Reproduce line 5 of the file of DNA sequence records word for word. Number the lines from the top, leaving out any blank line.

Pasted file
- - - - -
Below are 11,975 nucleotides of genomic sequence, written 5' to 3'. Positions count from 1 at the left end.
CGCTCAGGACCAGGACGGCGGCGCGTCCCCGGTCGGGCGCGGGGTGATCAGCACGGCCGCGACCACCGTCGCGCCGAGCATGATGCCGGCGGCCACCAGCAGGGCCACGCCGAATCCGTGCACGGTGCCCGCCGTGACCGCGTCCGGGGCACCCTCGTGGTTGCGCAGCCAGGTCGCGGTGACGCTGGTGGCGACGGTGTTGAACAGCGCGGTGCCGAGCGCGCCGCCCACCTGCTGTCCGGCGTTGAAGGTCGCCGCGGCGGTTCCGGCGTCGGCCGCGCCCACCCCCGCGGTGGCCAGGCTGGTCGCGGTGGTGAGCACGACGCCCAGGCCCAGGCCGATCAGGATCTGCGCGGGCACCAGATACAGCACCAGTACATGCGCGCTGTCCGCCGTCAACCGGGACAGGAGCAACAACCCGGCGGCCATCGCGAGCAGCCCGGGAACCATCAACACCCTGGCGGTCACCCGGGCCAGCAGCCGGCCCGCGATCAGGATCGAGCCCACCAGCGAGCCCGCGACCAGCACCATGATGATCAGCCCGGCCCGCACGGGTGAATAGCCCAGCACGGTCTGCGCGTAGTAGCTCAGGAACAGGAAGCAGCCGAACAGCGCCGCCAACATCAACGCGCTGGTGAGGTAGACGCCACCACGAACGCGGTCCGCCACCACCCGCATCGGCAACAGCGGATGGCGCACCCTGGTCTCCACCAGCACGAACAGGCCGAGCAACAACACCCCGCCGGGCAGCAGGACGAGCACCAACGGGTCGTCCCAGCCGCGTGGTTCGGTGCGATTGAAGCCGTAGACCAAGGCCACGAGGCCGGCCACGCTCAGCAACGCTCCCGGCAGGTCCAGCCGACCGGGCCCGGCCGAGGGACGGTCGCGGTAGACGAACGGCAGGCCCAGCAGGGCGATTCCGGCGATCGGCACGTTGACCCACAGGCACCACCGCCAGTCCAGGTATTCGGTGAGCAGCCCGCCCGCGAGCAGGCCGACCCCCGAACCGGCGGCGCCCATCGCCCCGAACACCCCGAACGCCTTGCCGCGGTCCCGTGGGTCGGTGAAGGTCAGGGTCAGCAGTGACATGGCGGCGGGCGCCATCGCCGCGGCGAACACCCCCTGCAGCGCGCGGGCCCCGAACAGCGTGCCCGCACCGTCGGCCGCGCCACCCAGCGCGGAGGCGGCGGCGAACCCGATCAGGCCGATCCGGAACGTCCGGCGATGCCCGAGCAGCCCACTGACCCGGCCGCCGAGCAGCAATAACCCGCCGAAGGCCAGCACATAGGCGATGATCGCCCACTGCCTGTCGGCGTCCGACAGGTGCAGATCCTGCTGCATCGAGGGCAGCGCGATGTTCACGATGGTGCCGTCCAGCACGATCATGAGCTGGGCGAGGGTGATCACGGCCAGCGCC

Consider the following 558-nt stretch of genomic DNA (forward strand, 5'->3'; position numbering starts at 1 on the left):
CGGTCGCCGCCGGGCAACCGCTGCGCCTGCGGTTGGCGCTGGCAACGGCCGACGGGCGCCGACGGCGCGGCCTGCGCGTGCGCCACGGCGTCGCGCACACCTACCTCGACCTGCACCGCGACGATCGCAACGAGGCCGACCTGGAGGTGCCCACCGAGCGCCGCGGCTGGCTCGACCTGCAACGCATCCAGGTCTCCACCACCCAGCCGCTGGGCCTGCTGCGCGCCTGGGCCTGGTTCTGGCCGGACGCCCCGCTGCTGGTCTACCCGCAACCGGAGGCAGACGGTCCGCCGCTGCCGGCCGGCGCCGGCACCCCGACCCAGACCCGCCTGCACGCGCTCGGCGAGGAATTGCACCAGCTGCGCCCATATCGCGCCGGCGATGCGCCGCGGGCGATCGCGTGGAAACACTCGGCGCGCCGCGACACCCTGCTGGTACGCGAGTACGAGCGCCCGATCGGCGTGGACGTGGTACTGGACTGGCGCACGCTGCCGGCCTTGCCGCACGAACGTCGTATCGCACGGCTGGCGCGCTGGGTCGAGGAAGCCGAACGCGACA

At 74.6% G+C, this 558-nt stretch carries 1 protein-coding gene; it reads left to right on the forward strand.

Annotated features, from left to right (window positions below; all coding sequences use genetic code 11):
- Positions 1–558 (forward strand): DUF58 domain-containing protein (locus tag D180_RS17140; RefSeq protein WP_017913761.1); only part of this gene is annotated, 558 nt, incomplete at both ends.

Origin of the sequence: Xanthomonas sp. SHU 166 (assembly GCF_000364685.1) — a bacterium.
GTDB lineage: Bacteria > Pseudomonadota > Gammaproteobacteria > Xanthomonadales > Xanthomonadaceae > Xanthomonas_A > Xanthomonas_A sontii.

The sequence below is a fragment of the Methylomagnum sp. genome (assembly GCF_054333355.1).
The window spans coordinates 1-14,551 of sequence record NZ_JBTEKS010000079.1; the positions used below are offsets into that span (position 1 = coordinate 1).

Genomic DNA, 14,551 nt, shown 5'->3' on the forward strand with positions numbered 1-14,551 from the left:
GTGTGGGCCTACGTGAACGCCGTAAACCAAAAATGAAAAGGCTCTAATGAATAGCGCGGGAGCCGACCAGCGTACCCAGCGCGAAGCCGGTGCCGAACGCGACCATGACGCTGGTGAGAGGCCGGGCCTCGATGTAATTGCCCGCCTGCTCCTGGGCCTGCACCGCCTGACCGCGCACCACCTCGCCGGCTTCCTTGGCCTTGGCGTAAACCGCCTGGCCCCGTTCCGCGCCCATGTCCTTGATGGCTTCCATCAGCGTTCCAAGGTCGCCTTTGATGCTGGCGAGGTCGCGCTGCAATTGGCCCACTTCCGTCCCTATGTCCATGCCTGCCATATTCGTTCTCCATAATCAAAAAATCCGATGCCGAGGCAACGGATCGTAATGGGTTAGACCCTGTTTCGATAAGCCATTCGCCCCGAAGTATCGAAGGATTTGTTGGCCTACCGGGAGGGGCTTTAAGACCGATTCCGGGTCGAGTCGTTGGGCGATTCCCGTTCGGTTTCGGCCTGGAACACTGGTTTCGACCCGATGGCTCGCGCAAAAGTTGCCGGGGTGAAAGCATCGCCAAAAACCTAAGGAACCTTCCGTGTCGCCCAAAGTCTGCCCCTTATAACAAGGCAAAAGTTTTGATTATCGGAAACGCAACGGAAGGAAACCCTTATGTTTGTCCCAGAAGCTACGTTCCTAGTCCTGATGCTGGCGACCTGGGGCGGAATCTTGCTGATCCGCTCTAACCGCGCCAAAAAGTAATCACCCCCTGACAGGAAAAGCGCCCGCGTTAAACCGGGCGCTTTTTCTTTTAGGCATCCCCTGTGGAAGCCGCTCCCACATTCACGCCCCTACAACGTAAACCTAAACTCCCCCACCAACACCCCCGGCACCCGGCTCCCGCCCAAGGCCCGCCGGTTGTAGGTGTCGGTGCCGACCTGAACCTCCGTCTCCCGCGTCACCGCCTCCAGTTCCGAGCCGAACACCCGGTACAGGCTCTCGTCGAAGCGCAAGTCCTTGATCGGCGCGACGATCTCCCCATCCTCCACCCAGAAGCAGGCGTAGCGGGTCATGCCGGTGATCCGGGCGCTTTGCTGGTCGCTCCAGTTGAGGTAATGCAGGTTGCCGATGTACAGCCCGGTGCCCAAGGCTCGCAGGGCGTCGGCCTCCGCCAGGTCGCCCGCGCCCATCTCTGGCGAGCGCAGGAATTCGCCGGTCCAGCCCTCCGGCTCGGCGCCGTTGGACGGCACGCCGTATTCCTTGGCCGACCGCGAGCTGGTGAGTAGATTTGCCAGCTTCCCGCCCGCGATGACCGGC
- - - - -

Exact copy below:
At 74.6% G+C, this 558-nt stretch carries 1 protein-coding gene; it reads left to right on the forward strand.